General Motors Recalls 680,000 Vehicles Over Defective Wipers
General Motors is recalling nearly 700,000 vehicles over a defect that could make them difficult to drive in wet weather.
The windshield wipers on certain 2014 to 2015 Chevrolet Equinox and GMC Terrain vehicles could fail, the company recently told federal regulators.
“The ball joints in the windshield wiper modules of these vehicles may experience
high corrosion and wear that could result in the separation of one or more ball
joints from their sockets during wiper operation, GM said in a defect notice. “If a ball joint were to separate, one or both of the windshield wipers could become inoperative.”
That is a recipe for disaster.
“If one or both of the windshield wipers become inoperative, it could limit the driver’s visibility under certain operating conditions, which may increase the risk of a crash,” GM said in the notice.
The company said it plans to notify the owners of recalled cars by early May. It will ask owners to bring their vehicles to a local dealer for inspection and repair.
The recall is the latest in a string for GM and its car owners. The company recently called back certain new Hummer electric vehicles over faulty tail lights.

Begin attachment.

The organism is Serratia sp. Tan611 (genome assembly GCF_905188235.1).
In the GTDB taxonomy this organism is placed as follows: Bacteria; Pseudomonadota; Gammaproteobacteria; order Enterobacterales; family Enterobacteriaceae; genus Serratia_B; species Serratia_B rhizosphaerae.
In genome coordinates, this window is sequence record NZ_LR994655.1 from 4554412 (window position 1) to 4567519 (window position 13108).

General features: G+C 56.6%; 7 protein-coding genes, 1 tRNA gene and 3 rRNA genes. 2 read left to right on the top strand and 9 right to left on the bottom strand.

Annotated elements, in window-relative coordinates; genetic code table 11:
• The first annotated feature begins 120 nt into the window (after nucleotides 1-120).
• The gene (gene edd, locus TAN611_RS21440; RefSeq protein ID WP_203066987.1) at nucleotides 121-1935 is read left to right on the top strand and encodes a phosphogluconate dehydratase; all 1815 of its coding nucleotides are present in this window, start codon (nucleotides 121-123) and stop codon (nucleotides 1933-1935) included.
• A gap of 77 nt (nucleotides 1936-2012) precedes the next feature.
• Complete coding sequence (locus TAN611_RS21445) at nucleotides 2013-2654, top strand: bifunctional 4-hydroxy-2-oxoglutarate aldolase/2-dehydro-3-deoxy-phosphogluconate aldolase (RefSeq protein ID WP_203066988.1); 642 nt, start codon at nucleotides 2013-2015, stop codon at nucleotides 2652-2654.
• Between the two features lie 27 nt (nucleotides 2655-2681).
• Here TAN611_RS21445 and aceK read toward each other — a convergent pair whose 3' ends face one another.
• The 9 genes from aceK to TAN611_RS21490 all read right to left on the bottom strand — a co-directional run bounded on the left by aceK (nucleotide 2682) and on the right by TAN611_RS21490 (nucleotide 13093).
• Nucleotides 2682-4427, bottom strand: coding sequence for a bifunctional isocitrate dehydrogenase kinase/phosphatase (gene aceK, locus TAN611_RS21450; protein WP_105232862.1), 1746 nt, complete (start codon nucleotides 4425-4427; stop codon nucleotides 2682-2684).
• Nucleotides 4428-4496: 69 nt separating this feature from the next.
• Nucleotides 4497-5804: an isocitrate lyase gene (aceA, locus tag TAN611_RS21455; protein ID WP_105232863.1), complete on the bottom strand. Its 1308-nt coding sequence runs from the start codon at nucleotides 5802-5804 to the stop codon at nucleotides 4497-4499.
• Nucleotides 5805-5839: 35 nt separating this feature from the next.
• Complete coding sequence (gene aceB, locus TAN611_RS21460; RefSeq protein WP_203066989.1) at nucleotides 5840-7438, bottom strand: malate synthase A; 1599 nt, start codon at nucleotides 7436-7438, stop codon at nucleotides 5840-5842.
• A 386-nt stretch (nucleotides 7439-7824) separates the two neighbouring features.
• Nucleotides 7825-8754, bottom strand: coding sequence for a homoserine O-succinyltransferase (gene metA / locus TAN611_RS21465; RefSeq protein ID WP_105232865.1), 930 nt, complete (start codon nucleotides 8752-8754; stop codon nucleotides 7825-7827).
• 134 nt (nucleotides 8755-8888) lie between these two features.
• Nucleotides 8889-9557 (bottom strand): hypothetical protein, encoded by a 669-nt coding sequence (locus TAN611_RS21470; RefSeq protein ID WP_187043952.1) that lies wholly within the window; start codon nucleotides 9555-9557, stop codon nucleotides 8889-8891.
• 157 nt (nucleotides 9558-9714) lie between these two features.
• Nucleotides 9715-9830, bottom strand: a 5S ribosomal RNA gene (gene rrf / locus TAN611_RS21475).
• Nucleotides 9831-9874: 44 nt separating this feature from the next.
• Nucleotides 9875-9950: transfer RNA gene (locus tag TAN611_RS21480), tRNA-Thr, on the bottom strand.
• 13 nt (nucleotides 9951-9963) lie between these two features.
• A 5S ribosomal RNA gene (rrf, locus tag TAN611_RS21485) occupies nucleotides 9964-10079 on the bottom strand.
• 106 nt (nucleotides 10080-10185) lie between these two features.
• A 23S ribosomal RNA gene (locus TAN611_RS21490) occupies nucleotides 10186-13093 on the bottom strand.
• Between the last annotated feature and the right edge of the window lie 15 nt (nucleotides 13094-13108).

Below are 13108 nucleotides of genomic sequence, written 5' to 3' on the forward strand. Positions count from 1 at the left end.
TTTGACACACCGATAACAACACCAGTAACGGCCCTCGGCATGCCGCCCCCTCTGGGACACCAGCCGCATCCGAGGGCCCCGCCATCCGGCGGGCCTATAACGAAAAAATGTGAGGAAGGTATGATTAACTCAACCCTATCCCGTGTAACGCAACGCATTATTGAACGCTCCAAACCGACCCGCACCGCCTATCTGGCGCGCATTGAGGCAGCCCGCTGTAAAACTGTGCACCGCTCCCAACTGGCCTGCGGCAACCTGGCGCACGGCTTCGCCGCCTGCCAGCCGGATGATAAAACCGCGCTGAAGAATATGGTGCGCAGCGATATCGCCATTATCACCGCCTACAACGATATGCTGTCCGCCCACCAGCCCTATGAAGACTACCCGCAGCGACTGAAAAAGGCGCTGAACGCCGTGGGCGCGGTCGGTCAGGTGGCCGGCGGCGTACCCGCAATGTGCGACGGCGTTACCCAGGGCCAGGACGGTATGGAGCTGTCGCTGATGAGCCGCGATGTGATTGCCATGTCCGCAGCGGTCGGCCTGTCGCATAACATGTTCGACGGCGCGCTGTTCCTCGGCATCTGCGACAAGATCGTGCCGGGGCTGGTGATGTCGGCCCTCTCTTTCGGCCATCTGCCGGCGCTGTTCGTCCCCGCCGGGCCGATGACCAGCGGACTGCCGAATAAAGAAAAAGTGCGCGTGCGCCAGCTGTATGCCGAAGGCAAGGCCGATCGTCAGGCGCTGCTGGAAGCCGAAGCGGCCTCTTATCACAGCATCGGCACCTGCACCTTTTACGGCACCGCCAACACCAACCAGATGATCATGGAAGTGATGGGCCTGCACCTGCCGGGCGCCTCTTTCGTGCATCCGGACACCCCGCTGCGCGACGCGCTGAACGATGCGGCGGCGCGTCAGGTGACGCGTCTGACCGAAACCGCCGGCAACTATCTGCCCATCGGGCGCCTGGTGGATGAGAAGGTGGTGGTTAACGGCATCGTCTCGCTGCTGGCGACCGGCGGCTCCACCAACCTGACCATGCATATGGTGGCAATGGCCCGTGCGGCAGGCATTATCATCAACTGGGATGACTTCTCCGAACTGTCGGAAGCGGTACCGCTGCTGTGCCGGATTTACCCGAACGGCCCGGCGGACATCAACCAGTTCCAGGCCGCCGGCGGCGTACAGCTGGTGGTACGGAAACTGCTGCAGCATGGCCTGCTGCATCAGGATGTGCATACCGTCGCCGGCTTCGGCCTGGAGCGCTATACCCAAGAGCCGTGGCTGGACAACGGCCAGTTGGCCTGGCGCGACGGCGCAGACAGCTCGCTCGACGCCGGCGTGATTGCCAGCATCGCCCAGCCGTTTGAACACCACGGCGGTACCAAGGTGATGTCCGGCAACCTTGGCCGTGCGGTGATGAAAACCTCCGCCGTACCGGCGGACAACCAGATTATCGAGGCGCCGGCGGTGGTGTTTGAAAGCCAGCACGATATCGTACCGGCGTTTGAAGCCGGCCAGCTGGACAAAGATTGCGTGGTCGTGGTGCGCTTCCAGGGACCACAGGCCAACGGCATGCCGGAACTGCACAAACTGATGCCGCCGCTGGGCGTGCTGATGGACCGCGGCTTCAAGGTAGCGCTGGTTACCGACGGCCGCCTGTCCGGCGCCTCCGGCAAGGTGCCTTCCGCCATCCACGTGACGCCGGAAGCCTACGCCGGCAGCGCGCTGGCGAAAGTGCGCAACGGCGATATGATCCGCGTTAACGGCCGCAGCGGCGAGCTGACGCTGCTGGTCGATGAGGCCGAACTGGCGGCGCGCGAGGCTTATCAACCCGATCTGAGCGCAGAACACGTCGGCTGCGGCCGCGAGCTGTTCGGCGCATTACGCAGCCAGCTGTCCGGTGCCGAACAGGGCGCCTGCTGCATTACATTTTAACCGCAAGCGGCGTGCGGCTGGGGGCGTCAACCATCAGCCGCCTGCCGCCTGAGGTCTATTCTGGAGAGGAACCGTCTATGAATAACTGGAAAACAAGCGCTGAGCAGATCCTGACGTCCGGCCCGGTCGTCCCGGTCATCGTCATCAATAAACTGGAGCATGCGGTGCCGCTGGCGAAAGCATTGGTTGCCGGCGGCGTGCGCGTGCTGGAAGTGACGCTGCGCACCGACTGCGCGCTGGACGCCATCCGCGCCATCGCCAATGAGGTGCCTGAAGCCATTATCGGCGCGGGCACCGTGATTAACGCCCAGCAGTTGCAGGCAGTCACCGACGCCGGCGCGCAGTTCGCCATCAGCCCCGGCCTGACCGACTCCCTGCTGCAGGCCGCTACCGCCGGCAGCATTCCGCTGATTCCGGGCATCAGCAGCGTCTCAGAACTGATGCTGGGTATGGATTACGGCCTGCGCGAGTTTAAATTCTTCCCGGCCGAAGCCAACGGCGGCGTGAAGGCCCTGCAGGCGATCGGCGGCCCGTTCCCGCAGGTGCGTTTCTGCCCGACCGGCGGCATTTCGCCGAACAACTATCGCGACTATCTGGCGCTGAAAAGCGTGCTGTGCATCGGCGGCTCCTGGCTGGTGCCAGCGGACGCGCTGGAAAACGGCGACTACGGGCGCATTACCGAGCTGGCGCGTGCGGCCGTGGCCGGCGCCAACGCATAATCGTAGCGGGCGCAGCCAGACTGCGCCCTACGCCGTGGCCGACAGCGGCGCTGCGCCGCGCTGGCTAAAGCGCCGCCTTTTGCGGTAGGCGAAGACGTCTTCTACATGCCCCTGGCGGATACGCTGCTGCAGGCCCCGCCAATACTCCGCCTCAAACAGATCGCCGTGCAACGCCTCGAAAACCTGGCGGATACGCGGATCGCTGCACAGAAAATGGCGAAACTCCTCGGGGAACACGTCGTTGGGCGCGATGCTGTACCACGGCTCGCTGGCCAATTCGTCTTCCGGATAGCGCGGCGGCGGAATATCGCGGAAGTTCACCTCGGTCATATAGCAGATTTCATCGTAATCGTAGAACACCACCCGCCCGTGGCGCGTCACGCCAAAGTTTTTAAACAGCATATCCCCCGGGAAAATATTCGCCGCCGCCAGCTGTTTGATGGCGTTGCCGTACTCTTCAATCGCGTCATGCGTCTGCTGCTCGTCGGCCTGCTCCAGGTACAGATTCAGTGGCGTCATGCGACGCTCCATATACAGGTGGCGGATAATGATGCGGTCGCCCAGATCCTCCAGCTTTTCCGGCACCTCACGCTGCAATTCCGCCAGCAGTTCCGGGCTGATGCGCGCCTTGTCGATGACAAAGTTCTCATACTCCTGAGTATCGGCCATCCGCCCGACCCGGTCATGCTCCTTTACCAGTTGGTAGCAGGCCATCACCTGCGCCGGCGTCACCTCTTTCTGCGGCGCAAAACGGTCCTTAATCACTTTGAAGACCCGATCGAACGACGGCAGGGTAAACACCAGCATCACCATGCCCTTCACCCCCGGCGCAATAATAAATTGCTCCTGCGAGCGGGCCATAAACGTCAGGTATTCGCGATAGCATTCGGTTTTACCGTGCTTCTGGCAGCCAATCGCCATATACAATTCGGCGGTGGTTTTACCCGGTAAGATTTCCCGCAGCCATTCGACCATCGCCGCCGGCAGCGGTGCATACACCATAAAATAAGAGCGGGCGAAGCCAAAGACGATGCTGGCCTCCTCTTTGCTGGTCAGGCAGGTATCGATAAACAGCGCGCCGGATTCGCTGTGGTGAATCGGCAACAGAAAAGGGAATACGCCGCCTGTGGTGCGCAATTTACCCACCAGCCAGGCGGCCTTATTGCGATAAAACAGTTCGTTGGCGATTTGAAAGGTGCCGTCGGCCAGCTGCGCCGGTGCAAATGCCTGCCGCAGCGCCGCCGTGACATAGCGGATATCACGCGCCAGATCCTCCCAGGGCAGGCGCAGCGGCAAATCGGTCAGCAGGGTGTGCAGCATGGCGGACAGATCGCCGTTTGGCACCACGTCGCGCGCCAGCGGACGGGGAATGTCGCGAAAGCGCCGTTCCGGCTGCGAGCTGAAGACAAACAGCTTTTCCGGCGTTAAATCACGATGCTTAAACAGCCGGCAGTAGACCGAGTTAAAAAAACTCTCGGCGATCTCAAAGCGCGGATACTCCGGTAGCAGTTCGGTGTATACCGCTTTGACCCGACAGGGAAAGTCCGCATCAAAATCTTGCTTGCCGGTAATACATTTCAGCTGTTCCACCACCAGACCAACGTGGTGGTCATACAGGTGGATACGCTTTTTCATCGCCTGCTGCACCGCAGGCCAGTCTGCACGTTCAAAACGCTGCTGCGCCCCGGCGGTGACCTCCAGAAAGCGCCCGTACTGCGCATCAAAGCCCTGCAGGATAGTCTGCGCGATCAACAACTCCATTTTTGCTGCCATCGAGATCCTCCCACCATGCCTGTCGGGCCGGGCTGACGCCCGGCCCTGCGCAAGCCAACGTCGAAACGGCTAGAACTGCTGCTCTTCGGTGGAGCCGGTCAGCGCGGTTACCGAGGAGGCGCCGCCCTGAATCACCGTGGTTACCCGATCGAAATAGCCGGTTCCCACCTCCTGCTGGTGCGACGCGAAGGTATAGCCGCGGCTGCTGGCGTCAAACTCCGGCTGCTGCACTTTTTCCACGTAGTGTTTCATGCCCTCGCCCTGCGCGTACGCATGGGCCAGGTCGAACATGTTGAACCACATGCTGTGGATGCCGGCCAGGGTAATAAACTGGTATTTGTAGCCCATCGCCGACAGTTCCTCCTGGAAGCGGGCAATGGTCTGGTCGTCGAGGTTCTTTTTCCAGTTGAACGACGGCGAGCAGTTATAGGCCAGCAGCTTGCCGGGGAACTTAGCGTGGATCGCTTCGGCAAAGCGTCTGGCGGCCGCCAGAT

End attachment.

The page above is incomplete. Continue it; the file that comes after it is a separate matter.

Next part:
Last year, GM recalled roughly 15,000 vehicles because of a fuel pump defect that the company said could result in cars stalling unexpectedly, increasing the risk of a crash. GM more recently called back some 95,000 sport utility vehicles, citing a defect that could cause their seatbelts to become inoperable.
California Car Owners: Know Your Legal Rights
GM is not an outlier. The world’s largest auto manufacturers routinely issue recalls, citing a wide range of defects and malfunctions that threaten the safety of everyone on the road. They often announce these recalls long after the cars have been sold to unsuspecting buyers.
The good news for car owners in the Golden State is that you do not have to wait for a recall to get defective vehicles fixed. California’s lemon law gives you some important rights and protections.
Also known as the Song Beverly Consumer Warranty Act, the lemon law generally requires carmakers to do a wide range of repairs on cars while they are under warranty. It also obligates automakers to buy back cars that they cannot or refuse to fix. That includes compensating the owner for the purchase price, along with financing fees and other related costs.
The law allows car manufacturers to offer to replace a malfunctioning vehicle, instead of buying it back. It is up to the owner to decide whether to accept or reject this alternative arrangement, however.
Speak with a California Lemon Law Attorney
If you have been stuck with a defective or malfunctioning vehicle, a California lemon law attorney at Bickel Sannipoli APC can help you fight back.